Monday, October 09, 2017
Employability and Promotability
Monday’s IHE had a couple of articles dealing with questions of employability of graduates, and the constant curricular tension between specific technical skills and -- to use a term I don’t like -- “soft” skills. Many of the comments revolved around conflicting beliefs about what employers want.
I think we’re asking the question too broadly. Instead, it’s probably helpful to distinguish between the skills that get someone in the door and the skills that get them promoted.
Part of the confusion comes from asking different people the same question. If you ask CEO’s what they want, you tend to get a lot of references to soft skills. That makes sense; they’re looking at their best people, and at what sets them apart from the rest. But actual hiring managers on the ground hire to solve more immediate problems. That tends to mean more focus on training that will solve the problem that’s right in front of them. If the employee also happens to have the soft skills, that’s great, and it bodes well for longevity, but it’s not what they’re looking for in the moment.
That’s why liberal arts graduates often take longer to get the first “real” job, but tend to climb faster than their technical counterparts. They can’t get in the door as easily, but once they do, they’re well equipped to move up. Their communication skills and tolerance for ambiguity serve them well. The trick is getting that first job.
My brother lived that story. He was a history and religion major in college, so the first couple of years afterwards were a bumpy ride, economically. But it was the 90’s, and employers were desperate enough for techies that some of them even recruited liberal arts grads for training. He got enough training to get his foot in the door at a decent-sized company. Soon, his communication and diplomacy skills drew attention, and he started moving up. He just needed that one break. Since then, he has been able to ride the various booms and busts of the industry due mostly to being able to work with people at a level uncommon in his field.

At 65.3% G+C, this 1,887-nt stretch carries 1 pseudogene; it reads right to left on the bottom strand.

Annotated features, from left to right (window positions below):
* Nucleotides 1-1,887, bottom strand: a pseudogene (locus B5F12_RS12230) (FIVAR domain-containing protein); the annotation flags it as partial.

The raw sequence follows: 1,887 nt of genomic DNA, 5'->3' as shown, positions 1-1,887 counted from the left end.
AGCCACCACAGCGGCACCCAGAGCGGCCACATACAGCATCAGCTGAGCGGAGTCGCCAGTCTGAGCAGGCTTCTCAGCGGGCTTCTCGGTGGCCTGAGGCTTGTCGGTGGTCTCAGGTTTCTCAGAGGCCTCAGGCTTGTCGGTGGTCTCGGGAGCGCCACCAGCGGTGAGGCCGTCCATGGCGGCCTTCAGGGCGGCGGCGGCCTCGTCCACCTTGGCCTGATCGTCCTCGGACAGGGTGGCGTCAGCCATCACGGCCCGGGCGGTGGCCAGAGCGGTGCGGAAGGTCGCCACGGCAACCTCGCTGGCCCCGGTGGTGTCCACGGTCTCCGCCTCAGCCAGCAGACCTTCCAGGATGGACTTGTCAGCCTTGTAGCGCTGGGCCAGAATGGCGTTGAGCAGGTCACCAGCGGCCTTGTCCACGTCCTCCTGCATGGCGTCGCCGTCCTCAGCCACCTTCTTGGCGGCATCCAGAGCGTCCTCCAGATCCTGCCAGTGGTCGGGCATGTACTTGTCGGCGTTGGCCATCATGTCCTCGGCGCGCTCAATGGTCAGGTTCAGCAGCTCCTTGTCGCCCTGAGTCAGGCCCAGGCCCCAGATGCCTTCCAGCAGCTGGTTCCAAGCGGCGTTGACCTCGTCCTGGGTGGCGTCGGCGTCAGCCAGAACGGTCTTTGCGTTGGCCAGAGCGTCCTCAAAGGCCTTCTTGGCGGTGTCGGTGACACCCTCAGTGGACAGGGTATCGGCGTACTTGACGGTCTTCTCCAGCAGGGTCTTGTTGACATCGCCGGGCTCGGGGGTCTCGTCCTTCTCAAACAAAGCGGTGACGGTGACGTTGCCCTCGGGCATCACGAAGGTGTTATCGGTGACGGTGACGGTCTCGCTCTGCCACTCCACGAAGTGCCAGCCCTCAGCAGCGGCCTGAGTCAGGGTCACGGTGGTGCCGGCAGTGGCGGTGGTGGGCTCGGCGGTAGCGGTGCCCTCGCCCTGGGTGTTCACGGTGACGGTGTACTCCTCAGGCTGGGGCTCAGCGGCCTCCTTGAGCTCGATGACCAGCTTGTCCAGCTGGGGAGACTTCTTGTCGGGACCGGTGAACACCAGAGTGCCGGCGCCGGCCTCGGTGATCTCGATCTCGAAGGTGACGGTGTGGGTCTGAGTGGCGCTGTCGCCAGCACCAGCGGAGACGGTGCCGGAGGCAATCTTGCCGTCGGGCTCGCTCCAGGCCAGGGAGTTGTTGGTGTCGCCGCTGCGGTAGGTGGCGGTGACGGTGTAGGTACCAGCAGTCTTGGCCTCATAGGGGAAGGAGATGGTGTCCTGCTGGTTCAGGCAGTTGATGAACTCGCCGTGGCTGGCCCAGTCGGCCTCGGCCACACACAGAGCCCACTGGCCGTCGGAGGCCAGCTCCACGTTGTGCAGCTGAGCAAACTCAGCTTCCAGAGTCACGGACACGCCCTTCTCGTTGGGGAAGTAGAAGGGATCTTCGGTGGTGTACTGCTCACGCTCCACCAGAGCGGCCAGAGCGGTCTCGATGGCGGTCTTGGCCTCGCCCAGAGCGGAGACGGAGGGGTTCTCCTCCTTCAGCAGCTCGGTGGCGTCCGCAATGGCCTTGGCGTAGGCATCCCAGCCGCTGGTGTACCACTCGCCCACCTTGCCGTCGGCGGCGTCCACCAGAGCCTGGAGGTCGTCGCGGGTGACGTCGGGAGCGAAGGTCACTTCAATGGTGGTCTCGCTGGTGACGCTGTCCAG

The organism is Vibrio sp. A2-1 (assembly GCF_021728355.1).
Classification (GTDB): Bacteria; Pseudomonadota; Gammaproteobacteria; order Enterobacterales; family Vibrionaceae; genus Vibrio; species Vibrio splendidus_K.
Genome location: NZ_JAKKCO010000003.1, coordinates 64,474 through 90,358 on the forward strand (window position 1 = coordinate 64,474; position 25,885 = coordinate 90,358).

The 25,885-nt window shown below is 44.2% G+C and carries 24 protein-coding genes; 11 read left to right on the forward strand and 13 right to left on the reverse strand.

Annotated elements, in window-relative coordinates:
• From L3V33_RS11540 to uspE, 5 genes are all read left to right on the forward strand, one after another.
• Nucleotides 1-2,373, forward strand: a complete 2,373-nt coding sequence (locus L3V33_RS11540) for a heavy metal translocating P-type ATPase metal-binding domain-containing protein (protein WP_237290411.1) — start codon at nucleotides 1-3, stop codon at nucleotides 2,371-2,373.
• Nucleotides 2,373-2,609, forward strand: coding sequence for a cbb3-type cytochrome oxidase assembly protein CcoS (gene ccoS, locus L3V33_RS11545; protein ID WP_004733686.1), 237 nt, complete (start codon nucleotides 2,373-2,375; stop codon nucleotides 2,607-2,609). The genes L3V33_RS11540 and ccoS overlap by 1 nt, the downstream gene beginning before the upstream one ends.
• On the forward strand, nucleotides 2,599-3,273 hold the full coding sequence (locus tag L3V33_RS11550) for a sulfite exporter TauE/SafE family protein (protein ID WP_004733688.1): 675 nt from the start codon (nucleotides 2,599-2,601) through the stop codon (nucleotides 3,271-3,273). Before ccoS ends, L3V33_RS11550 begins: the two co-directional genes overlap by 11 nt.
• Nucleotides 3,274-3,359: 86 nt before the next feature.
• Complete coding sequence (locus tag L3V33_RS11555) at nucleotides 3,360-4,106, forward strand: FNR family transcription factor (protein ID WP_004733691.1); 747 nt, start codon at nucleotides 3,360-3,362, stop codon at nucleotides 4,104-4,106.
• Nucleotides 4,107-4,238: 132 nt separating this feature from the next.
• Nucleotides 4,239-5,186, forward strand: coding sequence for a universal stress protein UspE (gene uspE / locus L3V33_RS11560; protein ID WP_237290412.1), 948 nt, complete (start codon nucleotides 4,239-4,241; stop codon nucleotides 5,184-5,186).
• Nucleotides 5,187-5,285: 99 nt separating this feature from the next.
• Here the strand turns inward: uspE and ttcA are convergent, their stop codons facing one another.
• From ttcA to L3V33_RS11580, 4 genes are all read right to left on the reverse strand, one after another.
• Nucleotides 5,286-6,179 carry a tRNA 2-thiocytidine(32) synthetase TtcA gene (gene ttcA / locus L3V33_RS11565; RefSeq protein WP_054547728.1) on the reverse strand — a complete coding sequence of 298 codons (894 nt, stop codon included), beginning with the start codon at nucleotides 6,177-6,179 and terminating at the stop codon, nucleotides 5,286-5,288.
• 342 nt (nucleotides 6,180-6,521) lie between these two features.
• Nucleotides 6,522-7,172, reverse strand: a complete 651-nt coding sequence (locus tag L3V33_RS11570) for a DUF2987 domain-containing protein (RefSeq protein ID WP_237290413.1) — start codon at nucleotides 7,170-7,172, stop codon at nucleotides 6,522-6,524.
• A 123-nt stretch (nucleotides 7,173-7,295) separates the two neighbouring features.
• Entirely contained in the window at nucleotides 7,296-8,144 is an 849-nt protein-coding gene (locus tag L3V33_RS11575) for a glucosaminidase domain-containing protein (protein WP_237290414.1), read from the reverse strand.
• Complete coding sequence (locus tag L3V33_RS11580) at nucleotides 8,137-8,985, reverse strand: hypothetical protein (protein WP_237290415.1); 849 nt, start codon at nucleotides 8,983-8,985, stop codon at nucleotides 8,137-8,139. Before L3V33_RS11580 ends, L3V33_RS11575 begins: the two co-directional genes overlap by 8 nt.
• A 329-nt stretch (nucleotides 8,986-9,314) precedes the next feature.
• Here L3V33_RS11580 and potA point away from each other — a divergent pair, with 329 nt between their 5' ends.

The problem with the soft skills -- seriously, I need a better term than that -- is that they take a while to show. They aren’t as obvious as, say, a portfolio of artwork or a technical certification. Interviews are notoriously unreliable venues for judging communication skills, and they’re even worse for judging patience, diplomacy, and the tolerance for ambiguity. Those show over time. To make matters worse, at the entry level, they tend to fall under “nice to have,” rather than “necessary.” They become necessary, but not right away.
Internships can help with that, since they give students an extended period to show who they are. It’s one thing to bluff your way through a half-hour interview, but something else entirely to do it for months on end. The intern who manages the difficult boss well, and who figures out issues before they become obvious, is the intern who gets the job offer. This is why I’m a fan of scholarships to help students with financial need take otherwise unpaid internships. They need the same chance to show the subtler skills that their wealthier colleagues get.
Of course, simply getting a degree in English or history is no guarantee of working well with others. (Make obligatory “department meeting” joke here…) But having a well-informed sense of the ways that people don’t behave, or that things don’t happen, can help you make choices that are likely to work. And the liberal arts are terrific for that.
In the meantime, honestly, is there a better term that soft skills? Because refining them at a high level is really hard...